Week Ahead: Market Still Doubts Rally

Stocks are nearly 70 percent higher than when they hit their trough this time last year, and the street is as divided as ever about whether the rally will endure. One clear consensus, though, is that any market advance will be more discriminating, and it will be more important to pick individual stocks and sectors that could outperform the stock market as a whole.

“There’s a lot of people who think we’ve come too far too fast, arguably 70 percent off our lows is a lot.”

Art Hogan


In the week ahead, there are a few important economic reports, including February’s retail sales and of course, weekly jobless claims. Greece and sovereign debt issues stay center stage as Greek Prime Minister George Papandreou visits Washington early in the week, and investors continue to watch to see what steps European governments will be willing to take to help Greece with its debt situation.

Another big event will be the Treasury’s auction of more than $200 billion in t-bills, notes and bonds this week.

“There’s a lot of people who think we’ve come too far too fast, arguably 70 percent off our lows is a lot,” Art Hogan, managing director at Jefferies says according to CNBC.

“I think that argument fails in the harsh light of reality. Those levels that we were at March 9 really represented a credible possibility that a lot of companies were going to go out of business. We were putting in bankruptcy valuations for a lot of stocks.”

Some of those stocks were in the financial sector, which rebounded 144 percent since last March. Bank of America, for instance, is 345 percent higher than a year ago.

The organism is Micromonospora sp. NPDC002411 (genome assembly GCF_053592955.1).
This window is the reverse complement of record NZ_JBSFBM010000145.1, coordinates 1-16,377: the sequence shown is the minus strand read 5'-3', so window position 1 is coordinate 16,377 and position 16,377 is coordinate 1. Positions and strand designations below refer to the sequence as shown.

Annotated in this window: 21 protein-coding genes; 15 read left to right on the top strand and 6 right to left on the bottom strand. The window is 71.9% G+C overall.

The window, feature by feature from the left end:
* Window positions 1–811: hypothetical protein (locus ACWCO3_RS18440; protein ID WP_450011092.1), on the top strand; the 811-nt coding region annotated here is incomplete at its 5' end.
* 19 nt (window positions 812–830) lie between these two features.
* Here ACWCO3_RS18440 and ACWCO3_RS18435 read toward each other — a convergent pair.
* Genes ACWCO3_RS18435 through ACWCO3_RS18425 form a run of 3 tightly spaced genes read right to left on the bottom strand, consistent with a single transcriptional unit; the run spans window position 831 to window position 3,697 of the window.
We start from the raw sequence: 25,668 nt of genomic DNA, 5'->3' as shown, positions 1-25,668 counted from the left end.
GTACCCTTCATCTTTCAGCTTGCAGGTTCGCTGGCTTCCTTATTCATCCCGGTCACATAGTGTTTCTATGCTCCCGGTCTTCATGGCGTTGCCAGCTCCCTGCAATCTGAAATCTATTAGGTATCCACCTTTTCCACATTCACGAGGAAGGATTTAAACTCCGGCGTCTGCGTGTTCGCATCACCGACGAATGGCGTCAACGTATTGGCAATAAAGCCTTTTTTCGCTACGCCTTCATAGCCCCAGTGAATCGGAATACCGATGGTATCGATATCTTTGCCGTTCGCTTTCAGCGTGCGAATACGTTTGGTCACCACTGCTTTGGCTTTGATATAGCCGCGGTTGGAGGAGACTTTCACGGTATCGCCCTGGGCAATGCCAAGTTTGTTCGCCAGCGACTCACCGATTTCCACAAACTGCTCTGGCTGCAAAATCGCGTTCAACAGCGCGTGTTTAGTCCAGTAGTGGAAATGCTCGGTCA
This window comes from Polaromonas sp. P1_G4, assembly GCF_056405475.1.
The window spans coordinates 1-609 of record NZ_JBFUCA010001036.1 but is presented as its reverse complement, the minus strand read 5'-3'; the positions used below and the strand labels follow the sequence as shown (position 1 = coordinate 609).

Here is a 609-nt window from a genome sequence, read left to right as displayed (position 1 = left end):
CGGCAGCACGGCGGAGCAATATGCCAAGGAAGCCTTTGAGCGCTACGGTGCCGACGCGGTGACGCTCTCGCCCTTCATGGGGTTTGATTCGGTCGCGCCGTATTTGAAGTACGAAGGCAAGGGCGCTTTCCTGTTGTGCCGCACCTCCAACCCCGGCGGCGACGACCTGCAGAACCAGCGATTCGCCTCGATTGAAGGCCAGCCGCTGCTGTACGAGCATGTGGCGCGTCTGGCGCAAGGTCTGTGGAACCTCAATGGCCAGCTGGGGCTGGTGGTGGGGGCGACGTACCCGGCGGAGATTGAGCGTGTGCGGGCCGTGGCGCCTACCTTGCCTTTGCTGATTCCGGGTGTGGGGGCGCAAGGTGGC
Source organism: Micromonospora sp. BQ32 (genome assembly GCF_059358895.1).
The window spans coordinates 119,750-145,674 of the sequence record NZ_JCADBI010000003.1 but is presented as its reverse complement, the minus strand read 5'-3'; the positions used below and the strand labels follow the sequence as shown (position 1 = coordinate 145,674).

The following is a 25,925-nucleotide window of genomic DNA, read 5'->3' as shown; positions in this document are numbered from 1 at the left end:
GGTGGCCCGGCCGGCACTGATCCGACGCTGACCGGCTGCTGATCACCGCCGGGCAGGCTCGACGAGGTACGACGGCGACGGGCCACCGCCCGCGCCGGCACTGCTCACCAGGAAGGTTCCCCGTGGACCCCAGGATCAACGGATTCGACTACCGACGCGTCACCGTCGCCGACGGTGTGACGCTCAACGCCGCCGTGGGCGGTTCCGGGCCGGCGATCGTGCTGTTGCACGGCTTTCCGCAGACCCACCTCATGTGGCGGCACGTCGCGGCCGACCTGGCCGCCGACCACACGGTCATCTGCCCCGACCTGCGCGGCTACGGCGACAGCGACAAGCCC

Both bulls and bears point to the fiscal and monetary stimulus being applied by Washington as a key factor behind the market’s run.

But where they split is on how well the economy is recovering and whether it can avoid swooning in a “double dip.”

Art Hogan

“The important thing to think about is this is a market now that a year later has basically been stuck for 60 or 80 days in the same position. We’re literally where we started the year…We’ve spent three months in the same place…I think that’s okay that we’re passing some time at certain level, but what’s happening is there’s a real tug of war,” Hogan says.

The battle is between investors who believe stronger earnings can drive stocks higher and “those people who think we’ve come too far too fast, believe we could have a double dip and those that are worked up about things outside the United States, like the risk from sovereign debt,” Hogan points out.

Hogan adds that he sees the market heading higher for now, but he sees a correction coming, possibly later in the year:

“I think it’s not going to be a straight line. There’s going to be other things we don’t know about. Nobody knew about sovereign debt. Nobody knew the term PIIGS a couple months ago.”

“The important thing to think about is this is a market now that a year later has basically been stuck for 60 or 80 days in the same position. We’re literally where we started the year…We’ve spent three months in the same place…I think that’s okay that we’re passing some time at certain level, but what’s happening is there’s a real tug of war,” Hogan said.

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